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Geneva show: Fiat shows Tipo hatch, wagon

Out of the box: The first Fiat Tipo was introduced in 1988, but the new version revealed in Geneva this week has lost the original's boxy styling cues.

Tipo hatch resurrected at Geneva after 20-year hiatus from Fiat line-up


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3 Mar 2016

FIAT used the Geneva motor show to add Tipo hatchback and wagon variants to the already revealed sedan, but the Volkswagen Golf rival will battle for small passenger segment sales only in the northern hemisphere, with no plans to bring it Down Under.

The Italian car-maker's small hatch has been resurrected after a 20-year hiatus, following the model's discontinuation in 1995, and is only the second generation of the car.

As is typical for models destined for European and United Kingdom markets, the Tipo will be offered with numerous engine and transmission options, including 1.3-litre and 1.6-litre MultiJet diesels with peak power of 70kW and 88kW, plus top torque of 200Nm and 320Nm respectively.

Petrol power is represented by three engines – a naturally aspirated 1.4-litre with 70kW, a turbocharged version with 90kW and the company's e-TorQ 1.6-litre unit with 82kW. Depending on the engine, Tipos can be paired with either manual gearbox or dual-clutch automatic transmission.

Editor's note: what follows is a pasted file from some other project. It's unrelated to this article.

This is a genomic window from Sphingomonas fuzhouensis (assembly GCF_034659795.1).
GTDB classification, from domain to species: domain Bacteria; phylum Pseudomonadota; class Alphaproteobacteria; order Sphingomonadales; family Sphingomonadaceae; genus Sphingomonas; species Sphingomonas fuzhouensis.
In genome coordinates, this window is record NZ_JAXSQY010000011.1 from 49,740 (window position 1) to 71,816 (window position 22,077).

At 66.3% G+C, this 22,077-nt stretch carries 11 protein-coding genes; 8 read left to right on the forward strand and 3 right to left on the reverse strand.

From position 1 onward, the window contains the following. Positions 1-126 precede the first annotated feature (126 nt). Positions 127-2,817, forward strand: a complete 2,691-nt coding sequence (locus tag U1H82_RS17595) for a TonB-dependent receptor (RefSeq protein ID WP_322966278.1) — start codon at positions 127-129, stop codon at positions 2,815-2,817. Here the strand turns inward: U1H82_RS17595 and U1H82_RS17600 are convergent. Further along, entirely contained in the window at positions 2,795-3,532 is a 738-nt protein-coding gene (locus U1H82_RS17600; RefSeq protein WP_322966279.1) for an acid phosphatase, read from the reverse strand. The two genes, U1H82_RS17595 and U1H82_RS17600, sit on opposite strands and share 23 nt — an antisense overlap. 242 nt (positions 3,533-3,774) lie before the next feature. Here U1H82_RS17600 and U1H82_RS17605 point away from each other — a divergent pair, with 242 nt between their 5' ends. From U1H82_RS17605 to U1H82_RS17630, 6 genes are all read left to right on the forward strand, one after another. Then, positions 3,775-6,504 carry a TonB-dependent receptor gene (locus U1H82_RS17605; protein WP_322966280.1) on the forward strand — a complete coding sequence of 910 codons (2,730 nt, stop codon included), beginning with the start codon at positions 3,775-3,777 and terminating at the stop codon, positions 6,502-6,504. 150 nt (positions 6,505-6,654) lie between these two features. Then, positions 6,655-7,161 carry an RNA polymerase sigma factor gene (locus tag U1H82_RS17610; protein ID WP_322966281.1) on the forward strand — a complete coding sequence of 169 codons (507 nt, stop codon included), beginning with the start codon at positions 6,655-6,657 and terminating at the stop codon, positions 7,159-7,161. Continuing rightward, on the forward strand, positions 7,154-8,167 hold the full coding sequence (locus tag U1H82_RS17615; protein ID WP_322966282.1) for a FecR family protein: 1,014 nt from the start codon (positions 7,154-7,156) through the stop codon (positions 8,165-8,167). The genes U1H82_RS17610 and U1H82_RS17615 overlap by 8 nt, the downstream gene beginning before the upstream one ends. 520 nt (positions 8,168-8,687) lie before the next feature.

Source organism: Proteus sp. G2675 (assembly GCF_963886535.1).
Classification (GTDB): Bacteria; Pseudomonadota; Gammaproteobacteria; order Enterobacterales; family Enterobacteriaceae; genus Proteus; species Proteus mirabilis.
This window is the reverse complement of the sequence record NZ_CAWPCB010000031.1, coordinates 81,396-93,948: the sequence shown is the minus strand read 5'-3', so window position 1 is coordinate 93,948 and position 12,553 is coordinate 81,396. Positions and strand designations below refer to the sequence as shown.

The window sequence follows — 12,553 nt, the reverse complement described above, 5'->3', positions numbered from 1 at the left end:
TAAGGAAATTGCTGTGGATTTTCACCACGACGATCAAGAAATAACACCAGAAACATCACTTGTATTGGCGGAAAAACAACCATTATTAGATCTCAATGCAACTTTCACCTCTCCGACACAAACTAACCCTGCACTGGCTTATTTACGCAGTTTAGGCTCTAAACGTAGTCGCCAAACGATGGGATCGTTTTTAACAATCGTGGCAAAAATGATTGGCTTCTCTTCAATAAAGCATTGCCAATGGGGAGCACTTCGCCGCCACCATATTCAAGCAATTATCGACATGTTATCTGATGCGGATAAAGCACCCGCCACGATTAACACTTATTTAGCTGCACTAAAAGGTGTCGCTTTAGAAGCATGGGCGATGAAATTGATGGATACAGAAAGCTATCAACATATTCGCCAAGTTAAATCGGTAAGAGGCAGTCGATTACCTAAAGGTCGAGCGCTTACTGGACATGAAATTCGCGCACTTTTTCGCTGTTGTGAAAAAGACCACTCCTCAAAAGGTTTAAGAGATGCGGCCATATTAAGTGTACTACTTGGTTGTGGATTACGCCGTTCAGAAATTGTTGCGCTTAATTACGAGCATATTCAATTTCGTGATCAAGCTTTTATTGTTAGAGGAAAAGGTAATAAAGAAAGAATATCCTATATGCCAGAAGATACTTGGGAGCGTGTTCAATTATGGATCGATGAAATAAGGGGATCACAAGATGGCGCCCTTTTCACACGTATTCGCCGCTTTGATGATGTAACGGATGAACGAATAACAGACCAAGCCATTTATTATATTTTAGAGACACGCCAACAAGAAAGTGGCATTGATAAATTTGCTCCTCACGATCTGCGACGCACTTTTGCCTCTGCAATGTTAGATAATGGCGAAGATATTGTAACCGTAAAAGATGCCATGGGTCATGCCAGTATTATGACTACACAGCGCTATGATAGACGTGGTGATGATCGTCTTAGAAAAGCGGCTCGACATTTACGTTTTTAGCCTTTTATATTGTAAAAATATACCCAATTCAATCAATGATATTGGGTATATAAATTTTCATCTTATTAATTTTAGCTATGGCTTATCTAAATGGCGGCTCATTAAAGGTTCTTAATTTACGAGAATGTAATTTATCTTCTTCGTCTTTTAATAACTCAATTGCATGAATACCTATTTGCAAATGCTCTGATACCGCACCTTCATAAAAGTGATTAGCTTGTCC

According to Fiat, the Tipo hatch can accommodate up to five occupants more than 183cm tall, and has “class leading legroom and outstanding headroom.” At 4370mm long, 1790mm wide and 1500mm tall, the Fiat Tipo hatch is almost identical in dimensions to its Volkswagen equivalent but can swallow more luggage in its 440-litre boot compared with the 380 litres of the Golf. Estate versions have another 110 litres of capacity.

The wagon can accommodate objects up to 1800mm long thanks to an additional 200mm of boot length. It also has an adjustable floor and removable side storage panels. Like its hatch cousin, the wagon has second row 60:40-split folding seats for boosted volume.

Three specification levels will be offered when the new model goes on sale in the UK, including a variety of equipment such as six airbags, digital radio, Bluetooth and USB connectivity, air-conditioning and a multifunction steering wheel.

In its first generation, the Tipo was a worthy adversary to Volkswagen in budget markets, selling strongly against the Golf in the Brazilian market, as well as putting up a respectable resistance to Ford's Escort and the Vauxhall Astra in UK markets.

The Sedicivalvole (16-valve) version also became an esteemed icon in the UK hot hatch fraternity with its 109kW 2.0-litre performance, and is still regarded a cult classic.

The Tipo was not offered for sale in Australia in its first-generation, and with the recent discontinuation of both Panda and Punto small hatchback models from the local market, it is unlikely Fiat will reconsider its decision to not offer the Tipo here.

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